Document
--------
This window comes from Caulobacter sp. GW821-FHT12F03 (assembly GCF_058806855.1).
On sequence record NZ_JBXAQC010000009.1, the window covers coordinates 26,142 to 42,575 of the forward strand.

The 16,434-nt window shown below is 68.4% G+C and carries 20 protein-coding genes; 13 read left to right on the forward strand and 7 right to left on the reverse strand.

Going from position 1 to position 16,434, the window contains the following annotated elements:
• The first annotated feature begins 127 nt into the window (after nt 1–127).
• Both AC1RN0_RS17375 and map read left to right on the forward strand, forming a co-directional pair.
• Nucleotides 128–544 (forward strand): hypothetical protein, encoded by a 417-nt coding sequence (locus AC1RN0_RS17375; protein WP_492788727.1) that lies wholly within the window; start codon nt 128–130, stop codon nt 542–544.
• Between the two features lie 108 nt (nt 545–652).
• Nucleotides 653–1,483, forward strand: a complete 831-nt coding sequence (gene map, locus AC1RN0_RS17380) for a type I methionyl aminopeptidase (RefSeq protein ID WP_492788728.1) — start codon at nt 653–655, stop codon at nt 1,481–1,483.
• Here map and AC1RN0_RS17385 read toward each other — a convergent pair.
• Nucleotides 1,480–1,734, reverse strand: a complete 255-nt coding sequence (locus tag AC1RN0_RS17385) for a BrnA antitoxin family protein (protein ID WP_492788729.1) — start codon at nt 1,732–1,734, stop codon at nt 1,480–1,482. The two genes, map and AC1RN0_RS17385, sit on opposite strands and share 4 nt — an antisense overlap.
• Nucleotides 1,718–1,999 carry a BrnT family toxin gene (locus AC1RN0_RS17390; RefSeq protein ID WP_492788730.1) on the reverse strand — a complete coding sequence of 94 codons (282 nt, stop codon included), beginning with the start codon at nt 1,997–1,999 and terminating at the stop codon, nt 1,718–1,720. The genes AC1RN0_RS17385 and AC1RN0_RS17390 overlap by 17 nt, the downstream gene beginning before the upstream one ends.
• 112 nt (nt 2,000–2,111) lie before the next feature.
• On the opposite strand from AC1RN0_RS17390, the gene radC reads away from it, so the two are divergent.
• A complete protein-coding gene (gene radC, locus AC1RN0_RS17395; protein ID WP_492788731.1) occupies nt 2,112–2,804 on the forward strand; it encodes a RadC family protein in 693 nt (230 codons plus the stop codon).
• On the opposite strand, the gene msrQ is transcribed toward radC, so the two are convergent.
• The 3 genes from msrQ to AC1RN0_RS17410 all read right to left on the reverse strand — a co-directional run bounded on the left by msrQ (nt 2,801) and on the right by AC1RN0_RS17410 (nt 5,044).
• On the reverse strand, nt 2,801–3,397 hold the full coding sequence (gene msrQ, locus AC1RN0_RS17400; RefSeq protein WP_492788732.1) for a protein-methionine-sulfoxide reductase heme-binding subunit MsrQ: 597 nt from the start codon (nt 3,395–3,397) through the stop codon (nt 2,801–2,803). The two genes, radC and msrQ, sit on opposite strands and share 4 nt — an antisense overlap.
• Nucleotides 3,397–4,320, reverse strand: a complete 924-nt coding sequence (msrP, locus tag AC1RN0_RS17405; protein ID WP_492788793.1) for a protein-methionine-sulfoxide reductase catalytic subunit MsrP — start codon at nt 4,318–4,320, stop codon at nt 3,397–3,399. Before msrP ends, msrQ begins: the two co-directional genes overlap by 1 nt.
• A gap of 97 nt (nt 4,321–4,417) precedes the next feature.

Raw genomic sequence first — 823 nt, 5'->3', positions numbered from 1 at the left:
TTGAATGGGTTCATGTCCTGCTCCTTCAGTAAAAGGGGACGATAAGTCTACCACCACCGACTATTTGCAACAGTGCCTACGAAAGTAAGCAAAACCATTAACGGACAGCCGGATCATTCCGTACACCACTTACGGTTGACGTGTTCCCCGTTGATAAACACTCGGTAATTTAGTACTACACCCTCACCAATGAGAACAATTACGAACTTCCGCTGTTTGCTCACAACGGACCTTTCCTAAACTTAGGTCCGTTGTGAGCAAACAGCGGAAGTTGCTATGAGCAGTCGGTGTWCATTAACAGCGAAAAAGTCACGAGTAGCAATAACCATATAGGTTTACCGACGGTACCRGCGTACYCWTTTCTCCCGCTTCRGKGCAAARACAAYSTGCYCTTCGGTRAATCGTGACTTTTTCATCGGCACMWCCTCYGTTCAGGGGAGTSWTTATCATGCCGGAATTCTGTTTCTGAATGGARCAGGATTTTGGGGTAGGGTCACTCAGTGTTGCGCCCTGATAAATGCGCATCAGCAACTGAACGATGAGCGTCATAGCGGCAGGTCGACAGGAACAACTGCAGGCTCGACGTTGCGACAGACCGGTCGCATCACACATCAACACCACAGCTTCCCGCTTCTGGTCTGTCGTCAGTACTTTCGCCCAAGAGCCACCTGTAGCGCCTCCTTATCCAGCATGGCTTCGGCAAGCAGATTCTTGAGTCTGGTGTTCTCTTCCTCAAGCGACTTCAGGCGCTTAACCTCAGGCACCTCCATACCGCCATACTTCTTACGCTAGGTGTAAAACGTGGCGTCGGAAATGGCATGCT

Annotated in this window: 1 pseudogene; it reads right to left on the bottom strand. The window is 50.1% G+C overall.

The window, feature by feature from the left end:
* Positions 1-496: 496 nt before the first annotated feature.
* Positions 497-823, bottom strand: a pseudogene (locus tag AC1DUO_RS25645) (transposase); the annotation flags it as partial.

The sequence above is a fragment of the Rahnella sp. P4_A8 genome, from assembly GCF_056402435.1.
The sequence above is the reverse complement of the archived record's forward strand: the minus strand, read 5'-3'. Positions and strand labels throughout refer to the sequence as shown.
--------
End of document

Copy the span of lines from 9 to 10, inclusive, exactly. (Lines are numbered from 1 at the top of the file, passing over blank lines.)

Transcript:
• Nucleotides 653–1,483, forward strand: a complete 831-nt coding sequence (gene map, locus AC1RN0_RS17380) for a type I methionyl aminopeptidase (RefSeq protein ID WP_492788728.1) — start codon at nt 653–655, stop codon at nt 1,481–1,483.
• Here map and AC1RN0_RS17385 read toward each other — a convergent pair.